South American World Cup qualifying scenarios: What Argentina must do on Tuesday

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What do <a class="link rapid-noclick-resp" href="/soccer/players/lionel-messi/" data-ylk="slk:Lionel Messi">Lionel Messi</a> and Argentina need on Tuesday to avoid embarrassment and qualify for the World Cup? (Getty)
What do Lionel Messi and Argentina need on Tuesday to avoid embarrassment and qualify for the World Cup? (Getty)

With Decision Day approaching, Argentina is on the outside looking in at the 2018 World Cup.

Yes, the 2014 runner-up and the best player in the world might not be in Russia next summer.

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Lionel Messi and his bizarrely ineffective Albiceleste travel to Ecuador on Tuesday for their final World Cup qualifier as the sixth-place team in South America. They are behind fifth-place Peru on the second tiebreaker, total goals scored. The top four teams in the table qualify directly. That fifth-place side gets New Zealand in a two-leg playoff in November.

So what does Argentina need on the final day to save us all from suffering through a World Cup without Messi?

It can qualify directly with a win in Quito and at least one of the following:

  • A Chile loss or draw in Brazil

  • A Colombia-Peru draw

  • A Peru win over Colombia with a margin of victory inferior to that of Argentina

Even if none of those occur, but an Argentina victory does, the playoff against New Zealand awaits.

The Argentinians could also stay alive with a draw. They could even finish fourth with a draw and …

  • A multi-goal Chile loss to Brazil; AND

  • A Paraguay loss or draw against Venezuela; AND

  • A Colombia win over Peru OR a multi-goal Peru win over Columbia.

If the Argentines get the necessary help in two of those games but not all three, a point would still be enough for fifth. But if one or fewer of those wishes comes true, a point would not be enough; they’d be eliminated.

With a loss, they could guiltily sneak into fifth place with a Paraguay loss or draw and a Peru loss to Colombia by a greater margin than that of Argentina’s to Ecuador.

OK, got all that? Good. Because there’s more. A lot more. After an insane Thursday night, Tuesday is set to be just as wild. Let’s lay out the bigger picture.

First of all, the table is tight, with staccato emphasis on both Ts:

(Team — PTS | GD (GF))
2. Uruguay — 28 | +10 (28)
3. Chile — 26 | +2 (26)
4. Colombia — 26 | +2 (20)

5. Peru — 25 | +1 (26)
6. Argentina — 25 | +1 (16)
7. Paraguay — 24 | -5 (19)

Second of all, only two of the six contending teams play each other. The rest are spread across the other four games, meaning all five matches are, technically, meaningful (though, as we’ll see soon, one isn’t):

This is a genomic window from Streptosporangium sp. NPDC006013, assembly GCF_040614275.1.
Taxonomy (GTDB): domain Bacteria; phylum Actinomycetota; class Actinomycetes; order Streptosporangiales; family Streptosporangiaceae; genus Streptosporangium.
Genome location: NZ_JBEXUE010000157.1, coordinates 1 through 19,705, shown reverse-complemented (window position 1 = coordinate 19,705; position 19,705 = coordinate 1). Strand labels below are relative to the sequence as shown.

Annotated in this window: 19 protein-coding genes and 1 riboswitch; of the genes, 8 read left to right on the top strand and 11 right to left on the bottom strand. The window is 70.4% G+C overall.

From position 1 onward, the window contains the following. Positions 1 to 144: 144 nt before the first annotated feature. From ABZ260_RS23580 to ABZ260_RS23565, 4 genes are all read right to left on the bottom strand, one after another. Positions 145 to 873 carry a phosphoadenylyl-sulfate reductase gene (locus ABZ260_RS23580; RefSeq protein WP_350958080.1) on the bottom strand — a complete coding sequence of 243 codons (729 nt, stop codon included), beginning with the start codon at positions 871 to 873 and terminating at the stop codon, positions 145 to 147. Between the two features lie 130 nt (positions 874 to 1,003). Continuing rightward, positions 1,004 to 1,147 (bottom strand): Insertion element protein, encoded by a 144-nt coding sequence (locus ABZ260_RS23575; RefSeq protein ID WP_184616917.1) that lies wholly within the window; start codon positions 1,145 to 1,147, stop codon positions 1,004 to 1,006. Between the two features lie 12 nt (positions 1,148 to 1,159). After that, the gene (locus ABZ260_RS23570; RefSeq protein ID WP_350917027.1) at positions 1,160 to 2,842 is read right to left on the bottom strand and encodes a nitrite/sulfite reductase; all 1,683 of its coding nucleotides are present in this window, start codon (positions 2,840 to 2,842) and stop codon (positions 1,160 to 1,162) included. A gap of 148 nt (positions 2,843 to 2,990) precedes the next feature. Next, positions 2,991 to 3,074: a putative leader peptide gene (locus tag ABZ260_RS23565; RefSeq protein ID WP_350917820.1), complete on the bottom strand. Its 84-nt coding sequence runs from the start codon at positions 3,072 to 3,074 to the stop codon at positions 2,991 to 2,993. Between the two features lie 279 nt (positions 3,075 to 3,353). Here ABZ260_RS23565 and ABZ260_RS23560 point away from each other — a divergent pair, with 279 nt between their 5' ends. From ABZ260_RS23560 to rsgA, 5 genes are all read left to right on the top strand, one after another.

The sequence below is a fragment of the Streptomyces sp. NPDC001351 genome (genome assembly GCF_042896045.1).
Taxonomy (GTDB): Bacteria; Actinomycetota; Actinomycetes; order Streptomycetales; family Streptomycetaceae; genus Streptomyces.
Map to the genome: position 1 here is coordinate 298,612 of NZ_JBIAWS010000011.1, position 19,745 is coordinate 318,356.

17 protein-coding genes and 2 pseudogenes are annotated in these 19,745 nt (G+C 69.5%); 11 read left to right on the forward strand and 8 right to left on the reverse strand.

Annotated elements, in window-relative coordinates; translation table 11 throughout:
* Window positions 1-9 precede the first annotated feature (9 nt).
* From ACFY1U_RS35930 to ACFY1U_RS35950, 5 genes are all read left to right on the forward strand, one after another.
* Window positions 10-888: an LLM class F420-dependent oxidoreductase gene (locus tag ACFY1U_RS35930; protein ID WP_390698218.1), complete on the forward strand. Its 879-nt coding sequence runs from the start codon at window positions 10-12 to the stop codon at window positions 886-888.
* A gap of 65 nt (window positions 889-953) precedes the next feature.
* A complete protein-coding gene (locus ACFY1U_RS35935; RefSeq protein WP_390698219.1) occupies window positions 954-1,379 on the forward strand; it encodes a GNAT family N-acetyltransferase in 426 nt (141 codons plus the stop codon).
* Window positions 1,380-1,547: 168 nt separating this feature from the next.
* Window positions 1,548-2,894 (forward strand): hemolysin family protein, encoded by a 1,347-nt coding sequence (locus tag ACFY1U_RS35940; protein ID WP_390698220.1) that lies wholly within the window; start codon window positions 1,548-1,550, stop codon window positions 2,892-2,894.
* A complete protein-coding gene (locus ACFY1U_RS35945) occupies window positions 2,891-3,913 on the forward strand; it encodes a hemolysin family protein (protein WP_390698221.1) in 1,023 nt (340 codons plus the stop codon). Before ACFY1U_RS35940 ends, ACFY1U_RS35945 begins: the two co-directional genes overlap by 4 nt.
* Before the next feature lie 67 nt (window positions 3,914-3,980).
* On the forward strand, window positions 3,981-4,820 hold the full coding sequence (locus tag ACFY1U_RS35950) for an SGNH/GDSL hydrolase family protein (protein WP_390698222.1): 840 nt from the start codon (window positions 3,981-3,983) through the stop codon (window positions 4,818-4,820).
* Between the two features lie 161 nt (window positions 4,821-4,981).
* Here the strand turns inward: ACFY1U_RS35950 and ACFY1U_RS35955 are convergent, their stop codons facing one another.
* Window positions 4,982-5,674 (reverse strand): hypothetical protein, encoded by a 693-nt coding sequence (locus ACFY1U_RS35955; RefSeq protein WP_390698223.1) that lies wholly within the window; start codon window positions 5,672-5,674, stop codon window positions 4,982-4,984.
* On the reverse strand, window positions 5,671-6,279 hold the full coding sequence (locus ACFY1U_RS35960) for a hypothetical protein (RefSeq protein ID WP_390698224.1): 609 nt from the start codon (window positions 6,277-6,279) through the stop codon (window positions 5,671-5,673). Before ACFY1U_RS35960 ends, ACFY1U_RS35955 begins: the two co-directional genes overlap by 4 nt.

Brazil v Chile
Ecuador v Argentina
Peru v Colombia
Uruguay v Bolivia
Paraguay v Venezuela

To make this as simple as possible, we’ll break it down by country. But “as simple as possible” doesn’t mean simple. Just a warning. Try to follow along …

Brazil has already qualified.

Ecuador, Bolivia and Venezuela have been eliminated.

Uruguay has all but qualified. Only one set of results could send it to the intercontinental playoff: A loss at home against Bolivia, a Colombia win in Peru, a Chile win in Brazil, and an Argentina win in Ecuador that couples with Uruguay’s loss to make up a 10-goal gap. Unlikely, to say the least.

Chile can qualify with a win in Brazil, regardless of results elsewhere. With a point in Brazil, it would qualify with …

  • A Colombia-Peru draw; OR

  • An Argentina loss or draw in Ecuador

… assuming Paraguay doesn’t beat Venezuela by seven or more goals. And if neither of those results happen, a draw would be enough for fifth.

The other key note is that if Chile loses by only one goal, it will be leapfrogged by either Colombia or Peru, but CANNOT be leapfrogged by both. If it loses by multiple goals, it could be jumped by both.

Colombia is in a very similar spot. It can qualify with a win at Peru. It can also qualify with a draw and …

  • A Chile loss in Brazil; OR

  • An Argentina loss or draw in Ecuador

… again, assuming Paraguay doesn’t beat Venezuela by seven or more goals. And, like Chile, if neither of those results occur, a draw would still take Colombia to the intercontinental playoff.

With a loss, the Colombians would likely be out of the top four, and would need both Argentina and Paraguay to fail to win just to finish fifth.

Peru can qualify with a win over Colombia at home unless Chile beats Brazil and Argentina beats Ecuador by a margin greater than Peru’s over Colombia. Three points would guarantee the Peruvians at least fifth.

With a draw, Peru could finish anywhere between fourth and seventh. Its only route to direct qualification via one point against Colombia is …

  • A multi-goal Chile loss OR a one-goal Chile loss in which it scores fewer goals than Peru; AND

  • An Argentina loss or draw in Ecuador; AND

  • A Paraguay loss or draw against Venezuela.

It would finish fifth if two of those results occur rather than three.

With a loss, Peru would be eliminated by either an Argentina win/draw or a Paraguay win.

Argentina‘s scenarios are above.

Paraguay is the one team that needs help. A win would take it to 27 points, but anything less than a seven-goal win would see it lose out in any tiebreaker scenario. So, to qualify directly, it needs a win and …

  • A Chile loss to Brazil; AND

  • An Argentina loss or draw in Ecuador.

It would finish fifth if one of those results occurs rather than two. It cannot realistically finish anywhere above seventh with a draw or loss.

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Henry Bushnell covers soccer – the U.S. national teams, the Premier League, and much, much more – for FC Yahoo and Yahoo Sports. Have a tip? Question? Comment? Email him at or follow him on Twitter @HenryBushnell.

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